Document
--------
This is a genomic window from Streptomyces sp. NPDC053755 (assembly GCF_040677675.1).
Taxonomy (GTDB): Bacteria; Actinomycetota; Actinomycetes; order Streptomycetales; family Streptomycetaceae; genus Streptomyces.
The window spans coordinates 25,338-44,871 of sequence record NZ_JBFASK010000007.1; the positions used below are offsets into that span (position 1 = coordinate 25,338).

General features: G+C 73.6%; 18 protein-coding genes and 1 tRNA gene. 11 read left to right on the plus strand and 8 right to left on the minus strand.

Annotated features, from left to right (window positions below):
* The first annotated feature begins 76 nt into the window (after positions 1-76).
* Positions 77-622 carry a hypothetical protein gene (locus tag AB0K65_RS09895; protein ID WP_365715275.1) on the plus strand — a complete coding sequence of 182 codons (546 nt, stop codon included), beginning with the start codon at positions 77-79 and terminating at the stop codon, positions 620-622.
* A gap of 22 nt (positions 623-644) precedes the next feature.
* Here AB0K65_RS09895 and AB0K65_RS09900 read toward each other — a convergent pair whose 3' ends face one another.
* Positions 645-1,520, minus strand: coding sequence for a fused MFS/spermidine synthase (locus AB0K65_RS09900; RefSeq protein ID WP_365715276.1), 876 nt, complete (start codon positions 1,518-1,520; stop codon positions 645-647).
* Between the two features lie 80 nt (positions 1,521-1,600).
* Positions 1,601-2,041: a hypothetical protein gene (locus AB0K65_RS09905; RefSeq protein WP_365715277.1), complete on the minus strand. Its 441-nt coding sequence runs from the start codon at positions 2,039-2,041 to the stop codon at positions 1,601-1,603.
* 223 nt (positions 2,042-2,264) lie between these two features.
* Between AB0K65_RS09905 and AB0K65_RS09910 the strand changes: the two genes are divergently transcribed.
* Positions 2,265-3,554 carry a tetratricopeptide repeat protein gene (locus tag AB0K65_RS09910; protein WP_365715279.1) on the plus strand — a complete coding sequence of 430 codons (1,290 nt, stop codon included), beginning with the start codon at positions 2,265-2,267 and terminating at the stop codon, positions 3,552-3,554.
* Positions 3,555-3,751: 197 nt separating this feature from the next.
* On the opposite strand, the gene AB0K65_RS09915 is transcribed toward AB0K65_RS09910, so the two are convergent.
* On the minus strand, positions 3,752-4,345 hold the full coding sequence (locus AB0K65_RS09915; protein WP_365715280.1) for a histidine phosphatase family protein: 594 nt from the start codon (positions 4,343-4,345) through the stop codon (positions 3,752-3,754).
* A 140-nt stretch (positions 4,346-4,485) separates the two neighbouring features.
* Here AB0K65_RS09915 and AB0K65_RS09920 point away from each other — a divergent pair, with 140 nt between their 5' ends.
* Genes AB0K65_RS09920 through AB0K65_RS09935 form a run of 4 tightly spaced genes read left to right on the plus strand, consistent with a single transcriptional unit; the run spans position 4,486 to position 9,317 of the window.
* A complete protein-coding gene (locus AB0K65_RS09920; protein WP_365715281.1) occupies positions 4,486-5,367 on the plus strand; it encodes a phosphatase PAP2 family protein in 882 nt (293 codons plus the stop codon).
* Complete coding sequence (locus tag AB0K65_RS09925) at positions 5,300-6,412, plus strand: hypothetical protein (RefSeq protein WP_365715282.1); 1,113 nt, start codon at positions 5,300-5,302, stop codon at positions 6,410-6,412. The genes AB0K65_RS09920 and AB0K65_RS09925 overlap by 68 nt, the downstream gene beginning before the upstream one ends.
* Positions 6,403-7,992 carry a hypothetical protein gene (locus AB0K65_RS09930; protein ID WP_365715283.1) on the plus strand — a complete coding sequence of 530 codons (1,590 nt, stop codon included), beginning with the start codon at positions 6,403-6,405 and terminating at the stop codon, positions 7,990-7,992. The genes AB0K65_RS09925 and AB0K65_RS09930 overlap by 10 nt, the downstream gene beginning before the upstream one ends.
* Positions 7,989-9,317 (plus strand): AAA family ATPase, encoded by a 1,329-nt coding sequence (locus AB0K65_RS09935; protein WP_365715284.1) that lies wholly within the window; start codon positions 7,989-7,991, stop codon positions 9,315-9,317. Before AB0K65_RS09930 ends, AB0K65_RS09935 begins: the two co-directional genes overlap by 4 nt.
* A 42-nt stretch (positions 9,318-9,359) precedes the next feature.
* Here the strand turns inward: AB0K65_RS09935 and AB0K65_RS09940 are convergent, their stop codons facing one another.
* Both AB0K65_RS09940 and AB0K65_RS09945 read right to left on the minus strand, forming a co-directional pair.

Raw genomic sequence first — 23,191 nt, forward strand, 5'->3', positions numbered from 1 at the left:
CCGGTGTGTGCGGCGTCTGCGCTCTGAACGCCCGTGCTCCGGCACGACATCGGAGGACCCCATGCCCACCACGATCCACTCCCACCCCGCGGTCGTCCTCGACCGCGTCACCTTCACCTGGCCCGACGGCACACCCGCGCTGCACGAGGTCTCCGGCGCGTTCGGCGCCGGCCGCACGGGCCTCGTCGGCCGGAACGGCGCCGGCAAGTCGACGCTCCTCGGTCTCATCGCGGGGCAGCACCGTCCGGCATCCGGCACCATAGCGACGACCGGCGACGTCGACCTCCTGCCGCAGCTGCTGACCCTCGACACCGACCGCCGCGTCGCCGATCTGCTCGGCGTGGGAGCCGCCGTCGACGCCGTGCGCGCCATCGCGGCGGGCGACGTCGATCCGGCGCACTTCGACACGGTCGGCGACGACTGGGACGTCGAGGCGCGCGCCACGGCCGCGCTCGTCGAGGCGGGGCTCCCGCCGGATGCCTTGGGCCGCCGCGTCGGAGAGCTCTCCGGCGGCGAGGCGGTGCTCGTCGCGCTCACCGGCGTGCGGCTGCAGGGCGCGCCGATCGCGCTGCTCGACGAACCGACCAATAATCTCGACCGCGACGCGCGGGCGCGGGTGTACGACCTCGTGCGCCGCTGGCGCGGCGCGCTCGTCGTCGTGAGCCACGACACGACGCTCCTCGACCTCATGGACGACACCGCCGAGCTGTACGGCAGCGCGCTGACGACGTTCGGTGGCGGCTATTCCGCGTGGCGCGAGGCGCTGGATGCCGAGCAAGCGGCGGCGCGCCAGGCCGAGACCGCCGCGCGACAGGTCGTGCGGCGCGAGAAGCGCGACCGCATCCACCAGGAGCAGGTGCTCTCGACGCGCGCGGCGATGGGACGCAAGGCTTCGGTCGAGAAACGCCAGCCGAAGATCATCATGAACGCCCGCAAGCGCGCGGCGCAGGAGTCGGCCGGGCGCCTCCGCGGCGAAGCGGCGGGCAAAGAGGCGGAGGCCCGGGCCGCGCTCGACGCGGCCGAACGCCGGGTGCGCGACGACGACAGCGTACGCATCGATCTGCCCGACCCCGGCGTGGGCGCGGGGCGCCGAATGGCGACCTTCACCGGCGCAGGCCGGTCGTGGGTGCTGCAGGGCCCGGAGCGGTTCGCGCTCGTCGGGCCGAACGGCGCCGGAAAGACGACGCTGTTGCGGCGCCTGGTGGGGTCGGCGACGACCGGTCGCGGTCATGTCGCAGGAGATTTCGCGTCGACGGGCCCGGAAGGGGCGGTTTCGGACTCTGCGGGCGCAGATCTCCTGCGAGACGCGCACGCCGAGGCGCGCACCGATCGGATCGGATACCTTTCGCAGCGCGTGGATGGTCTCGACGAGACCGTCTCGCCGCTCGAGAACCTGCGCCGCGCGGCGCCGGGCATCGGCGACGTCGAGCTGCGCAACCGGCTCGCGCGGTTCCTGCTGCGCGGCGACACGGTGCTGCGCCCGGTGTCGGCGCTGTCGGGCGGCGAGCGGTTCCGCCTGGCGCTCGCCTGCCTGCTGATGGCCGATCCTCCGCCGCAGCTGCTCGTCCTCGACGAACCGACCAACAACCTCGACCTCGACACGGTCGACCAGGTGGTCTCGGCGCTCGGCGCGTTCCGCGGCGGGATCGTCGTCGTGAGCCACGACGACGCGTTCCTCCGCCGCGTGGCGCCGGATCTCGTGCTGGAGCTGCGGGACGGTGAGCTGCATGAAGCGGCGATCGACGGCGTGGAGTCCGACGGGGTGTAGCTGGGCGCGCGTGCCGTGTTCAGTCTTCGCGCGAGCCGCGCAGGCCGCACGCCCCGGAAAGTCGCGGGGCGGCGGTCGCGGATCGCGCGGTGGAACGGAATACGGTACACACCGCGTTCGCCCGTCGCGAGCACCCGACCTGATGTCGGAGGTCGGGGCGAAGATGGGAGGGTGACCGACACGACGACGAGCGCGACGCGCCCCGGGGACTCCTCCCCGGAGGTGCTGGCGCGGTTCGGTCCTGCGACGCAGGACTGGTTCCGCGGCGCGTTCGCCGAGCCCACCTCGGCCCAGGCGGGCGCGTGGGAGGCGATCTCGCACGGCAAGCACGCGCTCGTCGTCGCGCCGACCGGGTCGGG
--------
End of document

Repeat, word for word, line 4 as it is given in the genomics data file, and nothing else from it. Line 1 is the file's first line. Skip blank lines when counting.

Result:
General features: G+C 73.6%; 18 protein-coding genes and 1 tRNA gene. 11 read left to right on the plus strand and 8 right to left on the minus strand.